I have an 06 330i with sport package. My current tires are oem Michelin pilot run flats which are nearing their wear level. I think they are summer not all seaso tires?
I live in the dc area so we get fairly cold winters but not heaps of snow. This is my only car so I would avoid taking it out in the snow until roads have been ploughed and would take it in slush and of course the colder temperatures.
My question is should I buy a set of dedicated winter tires that can be used nov through march and get one more season out of the current set before I renew to a similar summer performance tire or should I forget two sets and just get a new set of all seasons now and be done with it.
I was thinking that an extra set of tires would kinda break even after a few years by giving the other set a break?
I do enjoy the occasional bit of spirited driving obviously utilizing the summer tires but as my only car I'm concerned they will not give good traction on cold roads and certainly will not get good traction in slush or light snow.... I have 6mt rear heel drive.
I have the same situation. I own a 335is and replaced the RFTs with Michelin Pilot All Seasons tires. Unless you are a real performance fanatic I doubt that you will even notice the difference between a top rated all season performance tire and a summer performance tire. We don't get enough heavy snow often enough in the DC area to warrant changing to and from winter tires. However, you might consider the Continental Extremes DWS, which are rated significantly higher than other all season tires for wet and light snow conditions.
Anyway, that's my opinion.
I note that DC can average below freezing in Dec - February. Since nearly all summer, high performace tires carry warnings about use in "freezing" temperatures, I would avoid using them in winter months. All-season tires would be the best way to go IMO.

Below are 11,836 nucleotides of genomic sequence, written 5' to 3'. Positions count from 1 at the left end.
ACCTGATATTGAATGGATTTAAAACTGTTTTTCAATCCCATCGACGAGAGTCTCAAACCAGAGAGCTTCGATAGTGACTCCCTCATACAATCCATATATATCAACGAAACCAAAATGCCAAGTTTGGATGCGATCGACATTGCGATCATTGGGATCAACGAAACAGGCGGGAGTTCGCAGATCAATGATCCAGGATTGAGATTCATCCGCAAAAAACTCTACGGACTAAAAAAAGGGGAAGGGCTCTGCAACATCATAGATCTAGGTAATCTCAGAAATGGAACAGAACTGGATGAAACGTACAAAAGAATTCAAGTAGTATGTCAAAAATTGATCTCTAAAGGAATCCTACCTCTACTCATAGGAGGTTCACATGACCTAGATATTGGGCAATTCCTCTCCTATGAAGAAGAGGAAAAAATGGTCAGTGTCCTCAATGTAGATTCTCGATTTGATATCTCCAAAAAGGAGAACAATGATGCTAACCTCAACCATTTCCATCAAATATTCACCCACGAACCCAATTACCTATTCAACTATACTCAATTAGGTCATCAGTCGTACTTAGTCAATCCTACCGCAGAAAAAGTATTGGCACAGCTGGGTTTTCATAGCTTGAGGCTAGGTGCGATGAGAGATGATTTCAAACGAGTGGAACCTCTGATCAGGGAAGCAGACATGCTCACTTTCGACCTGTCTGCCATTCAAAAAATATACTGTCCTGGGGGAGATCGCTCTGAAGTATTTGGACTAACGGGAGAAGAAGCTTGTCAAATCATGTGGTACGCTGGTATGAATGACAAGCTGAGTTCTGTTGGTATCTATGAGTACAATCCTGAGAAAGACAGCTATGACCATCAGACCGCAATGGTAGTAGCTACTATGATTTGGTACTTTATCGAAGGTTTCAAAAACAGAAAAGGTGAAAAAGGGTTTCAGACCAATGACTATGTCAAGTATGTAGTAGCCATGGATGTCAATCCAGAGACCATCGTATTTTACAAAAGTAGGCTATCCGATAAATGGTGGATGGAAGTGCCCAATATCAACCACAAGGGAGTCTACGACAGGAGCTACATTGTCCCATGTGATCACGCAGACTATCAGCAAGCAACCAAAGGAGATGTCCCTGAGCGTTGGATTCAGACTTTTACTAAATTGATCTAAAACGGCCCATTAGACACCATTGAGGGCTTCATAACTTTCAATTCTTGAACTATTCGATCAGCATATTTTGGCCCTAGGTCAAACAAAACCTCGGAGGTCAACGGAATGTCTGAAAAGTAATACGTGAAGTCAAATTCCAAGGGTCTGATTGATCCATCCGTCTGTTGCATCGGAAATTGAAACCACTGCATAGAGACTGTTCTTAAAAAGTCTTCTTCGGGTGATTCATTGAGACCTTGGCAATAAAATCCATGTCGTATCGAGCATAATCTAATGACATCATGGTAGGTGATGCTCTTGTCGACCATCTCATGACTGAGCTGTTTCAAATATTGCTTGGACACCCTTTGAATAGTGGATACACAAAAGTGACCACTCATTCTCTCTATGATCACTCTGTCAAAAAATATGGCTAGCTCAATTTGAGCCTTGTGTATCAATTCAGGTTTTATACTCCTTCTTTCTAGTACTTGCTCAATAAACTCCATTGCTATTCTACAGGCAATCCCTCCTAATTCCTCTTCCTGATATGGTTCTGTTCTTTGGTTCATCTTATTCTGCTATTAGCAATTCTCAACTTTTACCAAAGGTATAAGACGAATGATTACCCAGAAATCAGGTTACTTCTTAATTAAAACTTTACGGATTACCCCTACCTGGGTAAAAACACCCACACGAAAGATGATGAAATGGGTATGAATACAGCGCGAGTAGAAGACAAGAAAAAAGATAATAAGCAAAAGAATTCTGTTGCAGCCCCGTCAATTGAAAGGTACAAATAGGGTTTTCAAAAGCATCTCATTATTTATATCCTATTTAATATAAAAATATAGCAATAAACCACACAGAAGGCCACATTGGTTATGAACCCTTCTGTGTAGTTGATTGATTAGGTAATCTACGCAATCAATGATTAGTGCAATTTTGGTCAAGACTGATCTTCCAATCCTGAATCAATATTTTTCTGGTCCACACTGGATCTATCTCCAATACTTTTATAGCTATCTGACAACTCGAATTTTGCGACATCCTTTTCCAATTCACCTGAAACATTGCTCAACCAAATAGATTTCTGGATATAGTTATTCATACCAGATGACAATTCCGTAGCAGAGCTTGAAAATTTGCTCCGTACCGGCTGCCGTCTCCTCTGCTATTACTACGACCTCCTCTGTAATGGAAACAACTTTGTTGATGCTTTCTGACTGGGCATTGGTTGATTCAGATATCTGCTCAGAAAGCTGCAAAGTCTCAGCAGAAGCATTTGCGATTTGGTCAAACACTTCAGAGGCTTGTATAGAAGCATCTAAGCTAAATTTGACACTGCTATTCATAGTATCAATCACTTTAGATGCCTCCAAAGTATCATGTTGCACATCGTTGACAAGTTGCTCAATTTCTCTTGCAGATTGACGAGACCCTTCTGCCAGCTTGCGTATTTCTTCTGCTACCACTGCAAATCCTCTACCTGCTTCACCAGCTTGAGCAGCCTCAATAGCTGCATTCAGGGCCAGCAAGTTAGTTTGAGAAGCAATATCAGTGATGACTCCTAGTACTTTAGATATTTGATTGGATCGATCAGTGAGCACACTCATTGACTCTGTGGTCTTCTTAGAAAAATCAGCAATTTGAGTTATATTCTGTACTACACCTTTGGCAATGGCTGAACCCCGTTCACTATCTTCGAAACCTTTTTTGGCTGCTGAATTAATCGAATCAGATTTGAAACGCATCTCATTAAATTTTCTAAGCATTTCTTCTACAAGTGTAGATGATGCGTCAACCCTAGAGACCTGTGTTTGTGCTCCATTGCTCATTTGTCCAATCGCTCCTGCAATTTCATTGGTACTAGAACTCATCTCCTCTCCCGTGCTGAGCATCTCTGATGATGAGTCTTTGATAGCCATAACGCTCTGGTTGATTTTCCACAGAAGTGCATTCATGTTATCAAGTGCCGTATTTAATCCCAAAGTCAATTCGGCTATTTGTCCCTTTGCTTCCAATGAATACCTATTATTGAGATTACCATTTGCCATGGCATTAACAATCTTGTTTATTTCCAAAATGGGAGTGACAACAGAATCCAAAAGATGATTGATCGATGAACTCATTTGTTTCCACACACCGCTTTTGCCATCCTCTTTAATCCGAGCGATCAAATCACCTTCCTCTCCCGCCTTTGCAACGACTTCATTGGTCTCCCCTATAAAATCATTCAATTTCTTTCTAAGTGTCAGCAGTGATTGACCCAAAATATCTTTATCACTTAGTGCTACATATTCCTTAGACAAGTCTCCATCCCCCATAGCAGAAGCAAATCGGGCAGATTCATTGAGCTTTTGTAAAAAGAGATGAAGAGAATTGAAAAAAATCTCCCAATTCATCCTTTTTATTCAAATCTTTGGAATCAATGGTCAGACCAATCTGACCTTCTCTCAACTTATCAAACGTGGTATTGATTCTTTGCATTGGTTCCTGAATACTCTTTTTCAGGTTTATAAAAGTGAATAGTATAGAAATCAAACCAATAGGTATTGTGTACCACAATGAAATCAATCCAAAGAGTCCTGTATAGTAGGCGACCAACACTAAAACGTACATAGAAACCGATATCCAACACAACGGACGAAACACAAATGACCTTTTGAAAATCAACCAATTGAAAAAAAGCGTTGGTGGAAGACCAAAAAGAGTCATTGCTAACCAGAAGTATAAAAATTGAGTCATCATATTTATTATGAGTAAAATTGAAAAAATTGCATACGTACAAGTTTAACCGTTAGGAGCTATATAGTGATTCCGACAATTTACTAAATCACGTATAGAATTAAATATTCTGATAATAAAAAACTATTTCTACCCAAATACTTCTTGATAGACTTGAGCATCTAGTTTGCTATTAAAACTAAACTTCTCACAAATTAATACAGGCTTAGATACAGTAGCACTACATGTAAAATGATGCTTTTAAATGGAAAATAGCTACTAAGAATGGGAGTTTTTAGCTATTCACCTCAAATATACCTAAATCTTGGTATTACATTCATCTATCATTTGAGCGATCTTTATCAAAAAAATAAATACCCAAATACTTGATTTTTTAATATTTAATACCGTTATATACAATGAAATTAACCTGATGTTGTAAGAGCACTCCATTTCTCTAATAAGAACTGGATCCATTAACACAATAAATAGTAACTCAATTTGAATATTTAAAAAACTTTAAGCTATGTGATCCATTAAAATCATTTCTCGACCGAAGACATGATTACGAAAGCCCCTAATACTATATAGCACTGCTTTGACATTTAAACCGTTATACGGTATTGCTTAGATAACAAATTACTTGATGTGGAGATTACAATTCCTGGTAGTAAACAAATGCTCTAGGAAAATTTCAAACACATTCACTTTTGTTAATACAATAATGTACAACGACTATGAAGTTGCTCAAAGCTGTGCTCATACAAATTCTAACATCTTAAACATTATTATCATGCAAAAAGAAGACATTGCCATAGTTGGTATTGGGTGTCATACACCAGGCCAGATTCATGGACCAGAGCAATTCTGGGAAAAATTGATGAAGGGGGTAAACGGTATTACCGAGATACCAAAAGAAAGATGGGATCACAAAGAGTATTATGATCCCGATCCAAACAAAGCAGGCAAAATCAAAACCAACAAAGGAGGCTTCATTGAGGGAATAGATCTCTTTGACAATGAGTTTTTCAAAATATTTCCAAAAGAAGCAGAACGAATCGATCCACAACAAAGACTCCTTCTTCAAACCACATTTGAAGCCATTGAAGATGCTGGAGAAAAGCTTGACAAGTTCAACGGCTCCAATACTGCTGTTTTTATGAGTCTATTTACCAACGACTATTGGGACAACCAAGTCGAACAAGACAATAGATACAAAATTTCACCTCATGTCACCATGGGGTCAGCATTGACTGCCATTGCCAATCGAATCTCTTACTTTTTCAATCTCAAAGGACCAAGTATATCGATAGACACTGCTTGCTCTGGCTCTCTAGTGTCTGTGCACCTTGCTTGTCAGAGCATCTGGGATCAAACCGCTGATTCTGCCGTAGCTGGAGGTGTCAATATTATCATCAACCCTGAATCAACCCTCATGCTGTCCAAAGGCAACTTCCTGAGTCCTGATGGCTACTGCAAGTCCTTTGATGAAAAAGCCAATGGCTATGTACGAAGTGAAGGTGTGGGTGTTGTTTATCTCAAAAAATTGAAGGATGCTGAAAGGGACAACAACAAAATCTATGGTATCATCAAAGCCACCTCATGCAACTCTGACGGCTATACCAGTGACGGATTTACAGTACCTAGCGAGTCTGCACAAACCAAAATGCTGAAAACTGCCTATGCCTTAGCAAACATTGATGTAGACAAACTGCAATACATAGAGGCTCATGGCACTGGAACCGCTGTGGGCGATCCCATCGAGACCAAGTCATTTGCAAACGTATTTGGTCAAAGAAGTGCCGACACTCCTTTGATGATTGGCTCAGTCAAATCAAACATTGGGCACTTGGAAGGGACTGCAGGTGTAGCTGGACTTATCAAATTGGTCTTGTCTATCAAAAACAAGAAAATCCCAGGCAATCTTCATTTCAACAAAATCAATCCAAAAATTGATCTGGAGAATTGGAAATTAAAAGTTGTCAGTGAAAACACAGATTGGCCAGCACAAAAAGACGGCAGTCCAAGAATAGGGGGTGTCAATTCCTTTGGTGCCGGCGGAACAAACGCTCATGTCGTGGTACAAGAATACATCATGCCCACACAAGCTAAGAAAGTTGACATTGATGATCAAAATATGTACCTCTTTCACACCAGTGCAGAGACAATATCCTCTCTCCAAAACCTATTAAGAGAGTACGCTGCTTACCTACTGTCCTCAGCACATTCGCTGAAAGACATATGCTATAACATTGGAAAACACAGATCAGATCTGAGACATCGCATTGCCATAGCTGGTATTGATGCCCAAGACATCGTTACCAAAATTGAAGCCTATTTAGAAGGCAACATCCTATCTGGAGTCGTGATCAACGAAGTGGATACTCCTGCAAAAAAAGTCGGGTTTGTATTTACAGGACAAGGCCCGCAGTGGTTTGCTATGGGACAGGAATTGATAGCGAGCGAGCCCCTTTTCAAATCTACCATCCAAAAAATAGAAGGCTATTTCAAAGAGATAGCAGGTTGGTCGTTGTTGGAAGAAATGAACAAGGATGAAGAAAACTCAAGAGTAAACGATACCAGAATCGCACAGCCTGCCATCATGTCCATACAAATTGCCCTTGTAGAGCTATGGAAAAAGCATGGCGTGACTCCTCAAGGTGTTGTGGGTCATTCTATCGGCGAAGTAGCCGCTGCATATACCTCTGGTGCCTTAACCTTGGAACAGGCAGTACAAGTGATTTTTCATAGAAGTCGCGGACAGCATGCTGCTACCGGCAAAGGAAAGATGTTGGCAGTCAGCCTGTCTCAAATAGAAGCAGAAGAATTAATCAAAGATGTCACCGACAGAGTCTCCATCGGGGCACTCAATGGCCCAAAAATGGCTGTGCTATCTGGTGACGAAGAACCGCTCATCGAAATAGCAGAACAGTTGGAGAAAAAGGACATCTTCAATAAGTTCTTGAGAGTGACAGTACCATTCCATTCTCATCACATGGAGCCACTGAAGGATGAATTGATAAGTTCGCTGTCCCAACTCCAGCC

Yep! The temperature limitation was why I didn't stay with summer tires.
Also, after reading about Captain Audio's experience (as well as others) I replaced the RFTs within a week of the car arriving in the US (I took ED delivery). The ride is still a bit too harsh going over rough surfaces but nothing like when I had the RFTs.
Interestingly, I took a vacation last week in Portland Oregon and rented a Volvo convertible (my girlfriend saw it and insisted the "we" - meaning "I" - rent it [$120/day - arrrg]).
At first the car felt rather numb. The steering was uncommunicative and there was no road feel. But it was a comfortable ride.
When I returned home and got back into the 335is I was surprised at how much more effort it took to drive it compared to the Volvo (which was an auto whereas my BMW is a MT6). Hard ride, heavy steering and all that shifting in traffic.
Makes me think that I should have gotten the DCT. And maybe Koni FSDs are worth the investment.
RE the Conti Extremes, two other advantages these tires offer is that Continental includes a road hazard warrantee in the purchase price (worth about $100) and also the tires are nondirectional so they can be rotated left to right.